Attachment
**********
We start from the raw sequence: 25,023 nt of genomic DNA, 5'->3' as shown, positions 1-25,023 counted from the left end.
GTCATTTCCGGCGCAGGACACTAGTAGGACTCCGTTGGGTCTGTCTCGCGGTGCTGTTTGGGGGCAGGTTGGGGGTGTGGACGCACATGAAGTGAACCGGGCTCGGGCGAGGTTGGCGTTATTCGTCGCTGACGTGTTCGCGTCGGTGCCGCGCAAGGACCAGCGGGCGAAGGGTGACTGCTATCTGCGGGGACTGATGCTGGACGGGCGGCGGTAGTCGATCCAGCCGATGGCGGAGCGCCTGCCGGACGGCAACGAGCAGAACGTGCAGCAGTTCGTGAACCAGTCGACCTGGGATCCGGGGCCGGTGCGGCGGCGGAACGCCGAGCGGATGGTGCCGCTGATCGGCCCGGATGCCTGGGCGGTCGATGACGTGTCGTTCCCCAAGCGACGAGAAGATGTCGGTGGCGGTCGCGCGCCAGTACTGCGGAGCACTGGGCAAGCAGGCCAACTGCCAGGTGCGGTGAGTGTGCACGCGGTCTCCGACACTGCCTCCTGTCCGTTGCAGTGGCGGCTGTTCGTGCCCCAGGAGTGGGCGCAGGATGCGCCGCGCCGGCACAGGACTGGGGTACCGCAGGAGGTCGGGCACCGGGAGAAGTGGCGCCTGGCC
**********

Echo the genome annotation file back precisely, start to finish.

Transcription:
We start from the raw sequence: 25,023 nt of genomic DNA, 5'->3' as shown, positions 1-25,023 counted from the left end.
GTCATTTCCGGCGCAGGACACTAGTAGGACTCCGTTGGGTCTGTCTCGCGGTGCTGTTTGGGGGCAGGTTGGGGGTGTGGACGCACATGAAGTGAACCGGGCTCGGGCGAGGTTGGCGTTATTCGTCGCTGACGTGTTCGCGTCGGTGCCGCGCAAGGACCAGCGGGCGAAGGGTGACTGCTATCTGCGGGGACTGATGCTGGACGGGCGGCGGTAGTCGATCCAGCCGATGGCGGAGCGCCTGCCGGACGGCAACGAGCAGAACGTGCAGCAGTTCGTGAACCAGTCGACCTGGGATCCGGGGCCGGTGCGGCGGCGGAACGCCGAGCGGATGGTGCCGCTGATCGGCCCGGATGCCTGGGCGGTCGATGACGTGTCGTTCCCCAAGCGACGAGAAGATGTCGGTGGCGGTCGCGCGCCAGTACTGCGGAGCACTGGGCAAGCAGGCCAACTGCCAGGTGCGGTGAGTGTGCACGCGGTCTCCGACACTGCCTCCTGTCCGTTGCAGTGGCGGCTGTTCGTGCCCCAGGAGTGGGCGCAGGATGCGCCGCGCCGGCACAGGACTGGGGTACCGCAGGAGGTCGGGCACCGGGAGAAGTGGCGCCTGGCC